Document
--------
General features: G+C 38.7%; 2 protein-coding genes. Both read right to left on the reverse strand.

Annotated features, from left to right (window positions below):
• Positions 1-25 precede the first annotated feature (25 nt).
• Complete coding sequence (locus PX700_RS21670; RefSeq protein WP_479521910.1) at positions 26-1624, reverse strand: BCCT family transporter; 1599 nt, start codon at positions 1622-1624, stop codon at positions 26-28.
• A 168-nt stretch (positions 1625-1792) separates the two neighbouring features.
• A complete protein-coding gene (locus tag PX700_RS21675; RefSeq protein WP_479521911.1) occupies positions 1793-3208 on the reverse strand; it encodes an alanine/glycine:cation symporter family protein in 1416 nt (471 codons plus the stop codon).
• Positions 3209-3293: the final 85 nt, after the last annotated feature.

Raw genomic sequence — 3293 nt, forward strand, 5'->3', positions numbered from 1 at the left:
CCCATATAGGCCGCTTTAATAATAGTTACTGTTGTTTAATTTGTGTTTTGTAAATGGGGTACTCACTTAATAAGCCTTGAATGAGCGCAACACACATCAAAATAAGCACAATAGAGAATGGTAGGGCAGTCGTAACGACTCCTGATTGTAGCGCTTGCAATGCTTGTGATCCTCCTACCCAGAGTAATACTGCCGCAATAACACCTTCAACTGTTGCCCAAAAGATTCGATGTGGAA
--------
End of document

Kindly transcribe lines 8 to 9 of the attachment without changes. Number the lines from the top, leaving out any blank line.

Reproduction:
Raw genomic sequence — 3293 nt, forward strand, 5'->3', positions numbered from 1 at the left:
CCCATATAGGCCGCTTTAATAATAGTTACTGTTGTTTAATTTGTGTTTTGTAAATGGGGTACTCACTTAATAAGCCTTGAATGAGCGCAACACACATCAAAATAAGCACAATAGAGAATGGTAGGGCAGTCGTAACGACTCCTGATTGTAGCGCTTGCAATGCTTGTGATCCTCCTACCCAGAGTAATACTGCCGCAATAACACCTTCAACTGTTGCCCAAAAGATTCGATGTGGAA